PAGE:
There’s a note on the table when he wakes up.
“Thanks, Mokona,” Watanuki says, yawning. He’s slept for a total of about six hours, he guesses, though of course it is impossible to tell in the space-time pocket he now calls home.
Then he actually reads the note.
“I want strawberry daifuku and oboro tofu – does he know how long one of these takes, never mind both?” Watanuki has to resist the urge to tear up the offensive note. “What if I have a customer today, huh? How would you like your tofu over-simmered and your daifuku falling apart?”
The worst thing is, Doumeki would probably just eat it anyway, like the heathen he is.
Watanuki slams the note down on the kitchen counter, yanking the fridge open. At least Yuuko-san’s already installed a proper fridge in the shop’s kitchen.
“Strawberries aren’t even in season right now!”
| ~ ¤ _ • ~ |
“What’s the matter, Doumeki-san?” Kohane asks.
It’s a sunny day at the university, the weather good enough that most students are out in the quad enjoying lunch instead of staying cooped up in the dreary buildings. The two of them are in a slightly more isolated area on the lawn, much to the amusement of their mutual university friends, but Kohane has quite given up on trying to persuade them that she has no romantic inclinations towards him, or that the gorgeous hand-made bentos that Doumeki brings aren’t actually from her.
It’s a little difficult to explain to regular humans as to why they’ll never be able to meet Doumeki’s significant other, after all.
Doumeki doesn’t answer, not that she expects him to. He’s squinting a little into his pretty bento, as though the rice has offended him in some way, and then eventually just closes his left eye altogether.
Ah, it’s Watanuki-san, of course.
Kohane’s been told that Doumeki is able to see through Watanuki’s right eye because of a magical connection they now have, although she doesn’t fully understand the details. In any case, nowadays it seems to come in handy when Watanuki needs to get in touch with Doumeki during the day? She hasn’t been able to enter the shop in years, but they’ve been doing this for a long time. She’s seen Watanuki hold up handwritten notes to his right eye before, scowling fiercely like he’s trying to set the paper on fire.
After about a minute, Doumeki opens his eye again, and continues eating without a word.
It must not be an emergency, then. Kohane knows that Watanuki used to use this connection between them to alert Doumeki sometimes, back before he inherited the shop and all of its magical power. Watanuki would never admit to it, of course, but she could see the relief in his body language every time he realised that Doumeki had his back in those situations.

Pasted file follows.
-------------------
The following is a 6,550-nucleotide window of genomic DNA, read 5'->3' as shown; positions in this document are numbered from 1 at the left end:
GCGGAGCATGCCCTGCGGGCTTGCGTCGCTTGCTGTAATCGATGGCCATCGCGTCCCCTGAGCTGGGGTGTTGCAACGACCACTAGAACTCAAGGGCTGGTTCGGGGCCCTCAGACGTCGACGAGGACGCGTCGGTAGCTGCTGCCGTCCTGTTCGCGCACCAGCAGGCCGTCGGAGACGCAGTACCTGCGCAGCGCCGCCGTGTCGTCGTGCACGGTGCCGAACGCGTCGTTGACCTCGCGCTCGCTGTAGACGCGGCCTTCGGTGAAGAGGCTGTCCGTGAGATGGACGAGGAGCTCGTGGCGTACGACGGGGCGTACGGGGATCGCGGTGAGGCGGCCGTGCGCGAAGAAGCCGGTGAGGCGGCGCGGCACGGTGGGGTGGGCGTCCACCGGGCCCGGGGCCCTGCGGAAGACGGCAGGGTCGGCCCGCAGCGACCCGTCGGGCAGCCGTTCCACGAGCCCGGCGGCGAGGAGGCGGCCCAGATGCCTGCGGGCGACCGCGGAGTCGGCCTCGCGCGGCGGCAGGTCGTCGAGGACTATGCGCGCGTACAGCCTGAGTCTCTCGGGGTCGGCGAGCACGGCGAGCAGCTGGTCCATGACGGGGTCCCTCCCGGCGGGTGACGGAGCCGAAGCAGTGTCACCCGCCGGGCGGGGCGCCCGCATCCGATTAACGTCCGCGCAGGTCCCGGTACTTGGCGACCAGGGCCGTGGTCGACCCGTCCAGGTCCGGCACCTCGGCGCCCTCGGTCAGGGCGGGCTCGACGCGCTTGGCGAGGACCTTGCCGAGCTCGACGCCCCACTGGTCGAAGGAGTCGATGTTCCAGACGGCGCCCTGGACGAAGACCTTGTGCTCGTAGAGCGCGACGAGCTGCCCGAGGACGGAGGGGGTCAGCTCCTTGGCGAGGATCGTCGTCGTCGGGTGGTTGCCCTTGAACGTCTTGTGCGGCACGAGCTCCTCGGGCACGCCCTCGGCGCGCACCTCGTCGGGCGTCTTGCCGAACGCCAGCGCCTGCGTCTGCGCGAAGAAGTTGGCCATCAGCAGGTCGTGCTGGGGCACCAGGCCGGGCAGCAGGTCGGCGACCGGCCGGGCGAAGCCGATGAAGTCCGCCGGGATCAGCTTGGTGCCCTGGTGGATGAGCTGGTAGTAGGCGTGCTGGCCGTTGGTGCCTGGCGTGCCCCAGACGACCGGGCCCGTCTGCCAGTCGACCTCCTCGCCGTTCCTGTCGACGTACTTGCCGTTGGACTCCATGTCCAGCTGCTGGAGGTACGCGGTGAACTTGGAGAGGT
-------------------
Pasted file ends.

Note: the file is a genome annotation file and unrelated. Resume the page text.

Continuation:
Another minute passes before Doumeki speaks again.
“He wants me to buy strawberries later.”
Kohane has a strong suspicion that that isn’t what Watanuki had meant to convey at all, but she’ll keep that to herself.
| ~ ¤ _ • ~ |
“Welcome back,” Watanuki replies on autopilot, before his brain catches up with his mouth. “Wait, what the hell do you mean by ‘you’re home’? This isn’t your house!”
Doumeki toes off his shoes, slips on his pair of house slippers, drops his bag beside his chair at the table, picks up his cup to take a drink, and then turns to regard him silently.
Watanuki feels his cheeks heat. Fine, maybe Doumeki has a point there. But it’s just courtesy! Basic courtesy, and Doumeki’s overall slovenliness that causes him to leave all his stuff lying around Watanuki’s shop!
“I bought the strawberries.” And Doumeki has the... the audacity to nudge a punnet closer to him.
“That isn’t even the issue here!!”
| ~ ¤ _ • ~ |
Dinner is a sedate affair.
Well, as sedate as things ever got in the shop, with Mokona nearly rolling off the couch while clutching a sake bottle and Doumeki eating his weight in food before Watanuki’s even brought all the dishes out.
“What if I wanted some of the oboro tofu, huh?” he demands, slamming the tray of daifuku down.
Silently, Doumeki motioned with his chopsticks to the covered bowl at the other end of the table.
He’s still not going to apologise out loud, but he does deign to drag his bowl – filled with portions he would’ve selected for himself, had he’d gotten to serve himself first, and his last vestiges of frustration vanishes just like that – over to sit beside Doumeki.
The food is good, as always – given that he made it – but Watanuki barely tastes it. There’s something he can’t quite get out of his mind, and now that it’s taken root, it refuses to go away until he voices it out.
“I just don’t understand,” he says plaintively, poking at his tofu. “You can only enter the shop if you have a wish.” Watanuki slants a careful look over, but Doumeki shows no sign of understanding what he’s driving at. “And you’re here every day, which means that you’ve got that wish every day, but you always leave without asking me to fulfil it.”
It’s not that Watanuki’s masochistic, or anything. It’s been years since he’s seen any of his old friends – Himawari-chan has never been able to enter the shop, and even Kohane-chan has stopped coming around ever since she started university – and Doumeki’s literally the last link he has to his old life, to the outside world.
But he isn’t just Watanuki-the-boy anymore, he’s Watanuki-the-shopkeeper now, duty-bound to run the shop in Yuuko-san’s absence. If his client has a wish, then it’s his obligation to fulfil it.
Doumeki sets his chopsticks down, even though there’s one last daifuku mochi on the plate. It’s such an uncharacteristic move that Watanuki’s stunned into speechlessness.
He chews for a long moment, and then finally swallows.
“My wish,” Doumeki enunciates clearly, as though speaking to an idiot who keeps misunderstanding his intentions, “is to come home to you every day for the rest of my life.”